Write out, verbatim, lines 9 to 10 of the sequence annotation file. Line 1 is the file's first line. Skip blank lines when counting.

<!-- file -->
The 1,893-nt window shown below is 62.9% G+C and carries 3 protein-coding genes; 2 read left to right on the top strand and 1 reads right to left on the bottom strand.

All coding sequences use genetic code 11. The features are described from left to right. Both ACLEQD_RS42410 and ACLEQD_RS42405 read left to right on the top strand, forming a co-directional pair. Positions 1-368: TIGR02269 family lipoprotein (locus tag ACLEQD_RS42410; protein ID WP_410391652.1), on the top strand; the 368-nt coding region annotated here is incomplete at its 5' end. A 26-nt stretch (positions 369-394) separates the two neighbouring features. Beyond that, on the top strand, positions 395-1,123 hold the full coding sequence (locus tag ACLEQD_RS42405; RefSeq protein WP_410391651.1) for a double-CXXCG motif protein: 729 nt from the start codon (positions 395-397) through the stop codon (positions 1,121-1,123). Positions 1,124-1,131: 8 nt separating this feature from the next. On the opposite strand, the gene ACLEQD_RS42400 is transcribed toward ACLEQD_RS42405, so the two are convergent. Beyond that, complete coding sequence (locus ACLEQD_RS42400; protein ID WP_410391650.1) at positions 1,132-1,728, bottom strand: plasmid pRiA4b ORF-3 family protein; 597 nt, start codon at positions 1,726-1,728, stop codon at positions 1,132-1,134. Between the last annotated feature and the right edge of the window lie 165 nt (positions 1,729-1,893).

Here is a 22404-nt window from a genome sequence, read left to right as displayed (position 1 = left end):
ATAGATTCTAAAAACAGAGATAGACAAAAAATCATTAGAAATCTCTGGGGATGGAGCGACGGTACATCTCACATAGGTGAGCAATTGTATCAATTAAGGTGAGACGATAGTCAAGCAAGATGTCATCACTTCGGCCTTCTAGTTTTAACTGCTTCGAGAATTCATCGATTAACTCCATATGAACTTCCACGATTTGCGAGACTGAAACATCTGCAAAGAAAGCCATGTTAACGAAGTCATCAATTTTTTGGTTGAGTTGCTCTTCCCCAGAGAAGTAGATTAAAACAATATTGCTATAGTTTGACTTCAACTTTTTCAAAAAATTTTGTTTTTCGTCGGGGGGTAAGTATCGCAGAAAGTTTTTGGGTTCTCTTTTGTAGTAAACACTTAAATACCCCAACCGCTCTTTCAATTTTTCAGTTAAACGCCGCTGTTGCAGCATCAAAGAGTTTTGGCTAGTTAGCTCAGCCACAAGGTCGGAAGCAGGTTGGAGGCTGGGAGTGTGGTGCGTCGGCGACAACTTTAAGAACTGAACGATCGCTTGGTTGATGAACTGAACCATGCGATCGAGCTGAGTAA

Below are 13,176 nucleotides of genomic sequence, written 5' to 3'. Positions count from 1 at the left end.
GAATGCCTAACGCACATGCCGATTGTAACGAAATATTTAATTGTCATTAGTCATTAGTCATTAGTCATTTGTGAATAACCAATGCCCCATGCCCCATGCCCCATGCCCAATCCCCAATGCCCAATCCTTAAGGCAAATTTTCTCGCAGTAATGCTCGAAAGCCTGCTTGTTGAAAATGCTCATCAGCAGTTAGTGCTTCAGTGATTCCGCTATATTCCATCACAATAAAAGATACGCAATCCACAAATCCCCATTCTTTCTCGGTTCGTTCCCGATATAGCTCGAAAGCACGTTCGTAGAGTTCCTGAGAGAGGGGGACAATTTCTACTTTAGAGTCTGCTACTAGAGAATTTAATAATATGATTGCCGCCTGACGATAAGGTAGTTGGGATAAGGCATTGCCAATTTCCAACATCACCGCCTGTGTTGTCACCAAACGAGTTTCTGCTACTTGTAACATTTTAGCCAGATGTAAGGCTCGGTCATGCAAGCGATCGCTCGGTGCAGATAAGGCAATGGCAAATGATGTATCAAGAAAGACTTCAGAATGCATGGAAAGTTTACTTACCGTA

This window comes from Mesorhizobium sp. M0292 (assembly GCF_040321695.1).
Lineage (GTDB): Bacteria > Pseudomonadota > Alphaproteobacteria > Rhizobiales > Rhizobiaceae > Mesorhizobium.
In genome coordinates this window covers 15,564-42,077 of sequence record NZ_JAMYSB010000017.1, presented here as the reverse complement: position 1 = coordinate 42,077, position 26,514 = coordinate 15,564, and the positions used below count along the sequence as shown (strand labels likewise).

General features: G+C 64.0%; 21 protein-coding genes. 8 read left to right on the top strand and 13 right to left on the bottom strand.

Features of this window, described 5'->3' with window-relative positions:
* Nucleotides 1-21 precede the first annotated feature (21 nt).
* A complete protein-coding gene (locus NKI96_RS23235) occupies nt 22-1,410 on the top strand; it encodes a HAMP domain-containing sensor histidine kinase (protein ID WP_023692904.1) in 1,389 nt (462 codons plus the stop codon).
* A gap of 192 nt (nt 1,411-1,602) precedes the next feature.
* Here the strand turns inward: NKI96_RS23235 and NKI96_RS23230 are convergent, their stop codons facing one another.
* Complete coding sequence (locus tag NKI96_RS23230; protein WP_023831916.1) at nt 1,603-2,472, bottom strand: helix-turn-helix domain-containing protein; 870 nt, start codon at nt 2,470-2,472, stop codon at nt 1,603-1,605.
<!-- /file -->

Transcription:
In genome coordinates this window covers 15,564-42,077 of sequence record NZ_JAMYSB010000017.1, presented here as the reverse complement: position 1 = coordinate 42,077, position 26,514 = coordinate 15,564, and the positions used below count along the sequence as shown (strand labels likewise).

General features: G+C 64.0%; 21 protein-coding genes. 8 read left to right on the top strand and 13 right to left on the bottom strand.